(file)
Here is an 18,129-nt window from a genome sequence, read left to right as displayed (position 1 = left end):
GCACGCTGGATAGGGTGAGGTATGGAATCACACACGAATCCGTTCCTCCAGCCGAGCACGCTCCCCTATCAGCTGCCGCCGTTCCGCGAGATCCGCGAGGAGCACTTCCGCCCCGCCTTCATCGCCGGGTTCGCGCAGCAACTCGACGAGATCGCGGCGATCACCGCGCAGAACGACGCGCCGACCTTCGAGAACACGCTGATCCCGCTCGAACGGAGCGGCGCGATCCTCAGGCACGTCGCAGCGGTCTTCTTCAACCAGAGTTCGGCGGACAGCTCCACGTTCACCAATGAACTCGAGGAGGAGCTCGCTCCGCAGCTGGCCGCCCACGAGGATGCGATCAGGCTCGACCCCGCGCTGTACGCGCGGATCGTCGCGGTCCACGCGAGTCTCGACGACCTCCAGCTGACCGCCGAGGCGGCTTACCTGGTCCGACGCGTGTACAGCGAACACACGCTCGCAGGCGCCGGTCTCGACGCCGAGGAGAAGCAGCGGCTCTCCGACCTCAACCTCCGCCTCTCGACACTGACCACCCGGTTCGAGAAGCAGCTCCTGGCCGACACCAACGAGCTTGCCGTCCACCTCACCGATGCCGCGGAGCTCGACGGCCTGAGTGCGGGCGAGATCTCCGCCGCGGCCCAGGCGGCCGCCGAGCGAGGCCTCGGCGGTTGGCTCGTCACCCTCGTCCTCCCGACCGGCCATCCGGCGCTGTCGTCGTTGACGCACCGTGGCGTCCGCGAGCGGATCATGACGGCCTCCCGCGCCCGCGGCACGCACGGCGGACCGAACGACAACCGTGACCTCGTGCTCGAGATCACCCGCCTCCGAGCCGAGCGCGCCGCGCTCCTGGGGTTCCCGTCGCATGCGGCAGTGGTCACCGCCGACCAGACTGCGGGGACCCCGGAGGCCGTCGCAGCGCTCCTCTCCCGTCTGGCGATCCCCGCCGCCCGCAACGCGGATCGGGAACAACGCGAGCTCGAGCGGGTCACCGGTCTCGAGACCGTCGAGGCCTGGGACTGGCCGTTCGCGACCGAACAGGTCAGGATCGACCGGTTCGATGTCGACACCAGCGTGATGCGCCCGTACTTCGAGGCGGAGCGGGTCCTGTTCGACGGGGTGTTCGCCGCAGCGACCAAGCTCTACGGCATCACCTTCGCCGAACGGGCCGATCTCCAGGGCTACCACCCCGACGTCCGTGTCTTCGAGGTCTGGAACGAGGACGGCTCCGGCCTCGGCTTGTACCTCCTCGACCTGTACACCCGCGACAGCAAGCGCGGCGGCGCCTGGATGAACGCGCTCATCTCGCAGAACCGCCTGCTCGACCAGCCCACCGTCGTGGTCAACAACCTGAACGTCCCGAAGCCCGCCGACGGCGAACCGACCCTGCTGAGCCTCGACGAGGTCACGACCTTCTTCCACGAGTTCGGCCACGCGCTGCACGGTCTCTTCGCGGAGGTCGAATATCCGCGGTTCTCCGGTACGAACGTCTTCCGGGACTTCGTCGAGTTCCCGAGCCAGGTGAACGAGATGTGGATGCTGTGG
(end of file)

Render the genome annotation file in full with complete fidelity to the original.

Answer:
Here is an 18,129-nt window from a genome sequence, read left to right as displayed (position 1 = left end):
GCACGCTGGATAGGGTGAGGTATGGAATCACACACGAATCCGTTCCTCCAGCCGAGCACGCTCCCCTATCAGCTGCCGCCGTTCCGCGAGATCCGCGAGGAGCACTTCCGCCCCGCCTTCATCGCCGGGTTCGCGCAGCAACTCGACGAGATCGCGGCGATCACCGCGCAGAACGACGCGCCGACCTTCGAGAACACGCTGATCCCGCTCGAACGGAGCGGCGCGATCCTCAGGCACGTCGCAGCGGTCTTCTTCAACCAGAGTTCGGCGGACAGCTCCACGTTCACCAATGAACTCGAGGAGGAGCTCGCTCCGCAGCTGGCCGCCCACGAGGATGCGATCAGGCTCGACCCCGCGCTGTACGCGCGGATCGTCGCGGTCCACGCGAGTCTCGACGACCTCCAGCTGACCGCCGAGGCGGCTTACCTGGTCCGACGCGTGTACAGCGAACACACGCTCGCAGGCGCCGGTCTCGACGCCGAGGAGAAGCAGCGGCTCTCCGACCTCAACCTCCGCCTCTCGACACTGACCACCCGGTTCGAGAAGCAGCTCCTGGCCGACACCAACGAGCTTGCCGTCCACCTCACCGATGCCGCGGAGCTCGACGGCCTGAGTGCGGGCGAGATCTCCGCCGCGGCCCAGGCGGCCGCCGAGCGAGGCCTCGGCGGTTGGCTCGTCACCCTCGTCCTCCCGACCGGCCATCCGGCGCTGTCGTCGTTGACGCACCGTGGCGTCCGCGAGCGGATCATGACGGCCTCCCGCGCCCGCGGCACGCACGGCGGACCGAACGACAACCGTGACCTCGTGCTCGAGATCACCCGCCTCCGAGCCGAGCGCGCCGCGCTCCTGGGGTTCCCGTCGCATGCGGCAGTGGTCACCGCCGACCAGACTGCGGGGACCCCGGAGGCCGTCGCAGCGCTCCTCTCCCGTCTGGCGATCCCCGCCGCCCGCAACGCGGATCGGGAACAACGCGAGCTCGAGCGGGTCACCGGTCTCGAGACCGTCGAGGCCTGGGACTGGCCGTTCGCGACCGAACAGGTCAGGATCGACCGGTTCGATGTCGACACCAGCGTGATGCGCCCGTACTTCGAGGCGGAGCGGGTCCTGTTCGACGGGGTGTTCGCCGCAGCGACCAAGCTCTACGGCATCACCTTCGCCGAACGGGCCGATCTCCAGGGCTACCACCCCGACGTCCGTGTCTTCGAGGTCTGGAACGAGGACGGCTCCGGCCTCGGCTTGTACCTCCTCGACCTGTACACCCGCGACAGCAAGCGCGGCGGCGCCTGGATGAACGCGCTCATCTCGCAGAACCGCCTGCTCGACCAGCCCACCGTCGTGGTCAACAACCTGAACGTCCCGAAGCCCGCCGACGGCGAACCGACCCTGCTGAGCCTCGACGAGGTCACGACCTTCTTCCACGAGTTCGGCCACGCGCTGCACGGTCTCTTCGCGGAGGTCGAATATCCGCGGTTCTCCGGTACGAACGTCTTCCGGGACTTCGTCGAGTTCCCGAGCCAGGTGAACGAGATGTGGATGCTGTGG